Pool Photo

NORRISTOWN, Pa.—“That’s his version, sir.”

My breath stopped when Cheltenham Township Police Sgt. Richard Schaffer said those words. I might have even gasped. Then I rushed to furiously type them down because typing them made it real, a record that I had actually seen what happened—a sworn member of law enforcement defending a woman’s account of the night she says she was sexually assaulted. And this was not something Schaffer did passively, or only with a bare minimum of “yes, sir”s. At times, he got downright sassy with defense lawyer Brian McMonagle, even drawing laughs from the gallery.

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It was Schaffer who, back in 2005, was part of the team investigating the report from Andrea Constand that she had been drugged and sexually assaulted by Bill Cosby. He was called to testify by prosecutors and went over his investigation with them, including reading word for word the transcript of the police interview done then with Cosby with his lawyers in New York City. It was the cool, measured testimony that police are expected to deliver. And then, as trials work, he was cross-examined by the defense.

There were multiple times when, if he wanted, Schaffer could have just said “yes, sir” to McMonagle. But he didn’t. Like when McMonagle asked him to confirm that Constand had made a change to her statement to police. His response was reminding McMonagle that people are allowed to make changes to their statements, punctuated by, “They are allowed to, sir.”

Or when McMonagle went over the part of the police interview where Cosby gave his account. He went over each line, afterward asking if it was correct. Again, Schaffer didn’t deliver the expected, “Yes, sir.”

“He was a gentleman, sir,” he said, eliciting a few chuckles from press row.

McMonagle read back another section.

“Again, he was a real gentleman, sir.”

Seeming to realize what was up, the lawyer pointed out, “He doesn’t say that here, does he?”

“No,” Schaffer responded. “That was me, sir.”

The gentleman jabs were over, but Schaffer didn’t quit just yet. At the end of another passage, Schaffer responded with, “You read it perfectly, sir.”

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It was after this cross-examination, during more questions from assistant district attorney Stewart Ryan, that Schaffer was asked again about Cosby’s account, and whether it was what Cosby had told police. Once again, all Schaffer had to do was say, “Yes, sir.”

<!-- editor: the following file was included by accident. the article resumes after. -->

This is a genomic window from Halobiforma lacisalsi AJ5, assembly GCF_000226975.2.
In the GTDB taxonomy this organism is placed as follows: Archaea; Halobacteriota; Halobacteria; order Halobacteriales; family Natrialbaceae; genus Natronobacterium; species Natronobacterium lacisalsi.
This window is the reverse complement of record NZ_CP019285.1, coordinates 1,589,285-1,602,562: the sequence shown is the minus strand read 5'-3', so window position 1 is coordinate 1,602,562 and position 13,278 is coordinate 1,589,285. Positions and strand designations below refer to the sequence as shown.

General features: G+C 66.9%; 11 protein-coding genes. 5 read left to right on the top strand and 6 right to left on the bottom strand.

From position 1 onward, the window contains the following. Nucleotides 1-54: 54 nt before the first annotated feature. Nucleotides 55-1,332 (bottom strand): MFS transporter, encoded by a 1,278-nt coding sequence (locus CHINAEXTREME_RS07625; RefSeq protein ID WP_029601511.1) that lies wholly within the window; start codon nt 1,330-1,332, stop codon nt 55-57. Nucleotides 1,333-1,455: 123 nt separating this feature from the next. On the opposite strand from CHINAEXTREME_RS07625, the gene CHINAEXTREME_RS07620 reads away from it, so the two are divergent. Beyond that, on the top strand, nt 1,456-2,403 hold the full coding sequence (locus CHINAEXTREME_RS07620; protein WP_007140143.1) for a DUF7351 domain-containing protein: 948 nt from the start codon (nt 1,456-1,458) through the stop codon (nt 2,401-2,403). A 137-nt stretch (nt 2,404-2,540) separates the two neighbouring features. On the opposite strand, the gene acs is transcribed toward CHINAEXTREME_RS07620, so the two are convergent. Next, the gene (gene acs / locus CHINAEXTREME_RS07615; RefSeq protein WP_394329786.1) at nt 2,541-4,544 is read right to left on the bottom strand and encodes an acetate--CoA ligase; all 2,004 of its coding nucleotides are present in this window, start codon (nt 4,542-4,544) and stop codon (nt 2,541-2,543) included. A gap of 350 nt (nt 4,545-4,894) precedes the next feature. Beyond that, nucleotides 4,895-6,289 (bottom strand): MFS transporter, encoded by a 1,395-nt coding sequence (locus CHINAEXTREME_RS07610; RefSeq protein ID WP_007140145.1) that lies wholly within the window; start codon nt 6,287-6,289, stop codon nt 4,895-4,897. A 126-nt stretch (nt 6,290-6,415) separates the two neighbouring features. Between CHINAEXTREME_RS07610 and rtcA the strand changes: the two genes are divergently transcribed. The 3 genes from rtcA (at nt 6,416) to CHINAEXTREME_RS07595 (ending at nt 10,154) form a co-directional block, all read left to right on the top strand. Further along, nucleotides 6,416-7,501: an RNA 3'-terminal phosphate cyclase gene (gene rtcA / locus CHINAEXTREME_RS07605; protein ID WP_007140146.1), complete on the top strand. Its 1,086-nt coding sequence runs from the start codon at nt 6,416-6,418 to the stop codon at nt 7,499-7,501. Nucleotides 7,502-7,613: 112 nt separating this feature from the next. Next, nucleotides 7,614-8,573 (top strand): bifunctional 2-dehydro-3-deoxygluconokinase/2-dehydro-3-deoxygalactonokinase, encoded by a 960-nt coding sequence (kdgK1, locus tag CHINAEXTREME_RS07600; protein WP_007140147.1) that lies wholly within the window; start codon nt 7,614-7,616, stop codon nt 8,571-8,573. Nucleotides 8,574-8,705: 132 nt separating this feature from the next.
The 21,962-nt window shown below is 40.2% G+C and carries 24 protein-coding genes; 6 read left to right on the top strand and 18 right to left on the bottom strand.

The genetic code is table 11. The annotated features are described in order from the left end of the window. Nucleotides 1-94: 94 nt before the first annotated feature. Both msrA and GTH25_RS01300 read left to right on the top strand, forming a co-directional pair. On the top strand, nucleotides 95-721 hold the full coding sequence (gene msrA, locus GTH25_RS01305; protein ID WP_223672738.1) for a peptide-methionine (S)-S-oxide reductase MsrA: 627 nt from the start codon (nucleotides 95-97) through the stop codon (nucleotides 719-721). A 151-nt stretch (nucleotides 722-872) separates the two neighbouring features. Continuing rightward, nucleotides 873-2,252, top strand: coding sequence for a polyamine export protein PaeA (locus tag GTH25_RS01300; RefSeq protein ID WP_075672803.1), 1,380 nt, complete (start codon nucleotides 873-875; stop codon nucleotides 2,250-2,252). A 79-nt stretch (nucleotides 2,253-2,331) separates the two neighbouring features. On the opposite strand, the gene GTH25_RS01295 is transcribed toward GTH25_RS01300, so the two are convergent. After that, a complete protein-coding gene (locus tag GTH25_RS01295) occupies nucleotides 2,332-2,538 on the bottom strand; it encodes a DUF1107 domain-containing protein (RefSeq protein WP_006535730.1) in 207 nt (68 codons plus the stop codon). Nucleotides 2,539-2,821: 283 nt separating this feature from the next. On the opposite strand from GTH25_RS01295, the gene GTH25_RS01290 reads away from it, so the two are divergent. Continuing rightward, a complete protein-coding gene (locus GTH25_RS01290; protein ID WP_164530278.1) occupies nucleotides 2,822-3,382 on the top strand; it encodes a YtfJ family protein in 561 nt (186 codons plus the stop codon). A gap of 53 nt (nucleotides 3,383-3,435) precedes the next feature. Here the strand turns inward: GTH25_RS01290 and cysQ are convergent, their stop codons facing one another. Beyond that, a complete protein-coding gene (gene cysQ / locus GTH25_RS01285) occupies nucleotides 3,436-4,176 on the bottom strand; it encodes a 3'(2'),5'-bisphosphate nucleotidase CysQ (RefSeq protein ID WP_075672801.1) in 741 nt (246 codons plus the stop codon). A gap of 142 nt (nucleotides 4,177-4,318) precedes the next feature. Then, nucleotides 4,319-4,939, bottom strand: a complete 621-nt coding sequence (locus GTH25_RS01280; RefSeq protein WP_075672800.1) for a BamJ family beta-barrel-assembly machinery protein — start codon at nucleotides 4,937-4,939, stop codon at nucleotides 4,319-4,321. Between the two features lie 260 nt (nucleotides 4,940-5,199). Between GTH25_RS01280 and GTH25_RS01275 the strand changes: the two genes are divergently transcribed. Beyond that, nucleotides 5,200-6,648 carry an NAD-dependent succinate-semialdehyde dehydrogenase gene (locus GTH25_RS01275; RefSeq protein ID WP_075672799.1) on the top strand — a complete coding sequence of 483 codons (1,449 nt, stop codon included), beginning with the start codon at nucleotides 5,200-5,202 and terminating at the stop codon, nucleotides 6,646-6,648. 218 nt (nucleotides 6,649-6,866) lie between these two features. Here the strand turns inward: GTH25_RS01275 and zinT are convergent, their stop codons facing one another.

“That’s his version sir.”

McMonagle, though, was not done. He got a second chance to question Schaffer and he was out to get something, a callback to his opening statements—the idea that this was just a “he said, she said” case. First, he brought up a time that Constand said she had gone to Cosby’s place and sat by the fire. He described it as a “romantic” fireside dinner.

Schaffer shot back, “I think you’re characterizing her words.”

So McMonagle had to go back and read from the Cosby interview with police, word for word. It did include the fireside and drinking brandy, but it didn’t include the word “romantic.” Schaffer now told McMonagle, “You read it correctly.”

But McMonagle wasn’t done. He also wanted to backtrack to the time that Constand said Cosby had tried to reach inside her pants. McMonagle said that Constand had described it as Cosby touching her private parts. Schaffer said, no, he didn’t think she had said that. The two went back and forth over who said what, with Schaffer at one point talking over McMonagle and the defense lawyer shooting back “I’m not done!” It ended when the prosecutors objected, and the judge sustained it.

They moved on to another line of questions, but the battle continued. McMonagle kept asking questions that, if he had just said yes, would have had Schaffer saying Constand took the pills that night of her own free will. Schaffer wouldn’t budge. He asked if the pill taking was voluntary. Schaffer’s response was that it was “under the guise that she was taking herbal pills.”

“Under the guise?” McMongale asked.

“That’s what she said,” Schaffer replied.

Now McMonagle had what he wanted. He asked another question about if that was what Constand believed, and Schaffer answered that he was “going by what both people are telling me and trying to marry it up.”

McMonagle’s responded, “He said, she said, correct?”

Schaffer, “Yes.”

McMonagle asked one more question, basically reminding jurors that the prior district attorney had closed the case with no charges, and he was done. He had what he wanted. But it wasn’t for lack of fight from Schaffer. I have no accurate measure of how often or how rarely a member of law enforcement vigorously defends a woman’s point of view on the stand; I can only say that, in my experience, it hasn’t happened much. In a world where it’s still routine to hear that a untold numbers of rape kits have never been tested, that police departments will downgrade sexual assault cases, and that police officers are convicted of raping the people they are sworn to protect, it felt so important to, for once, see an officer do his best to avoid a defense lawyers attempts to sleaze a woman and avoid—as best he could—the “that’s just her version” account.

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No, instead, he pointed out that what Cosby said was just his version. It’s not a fact, just something a man said. Imagine that.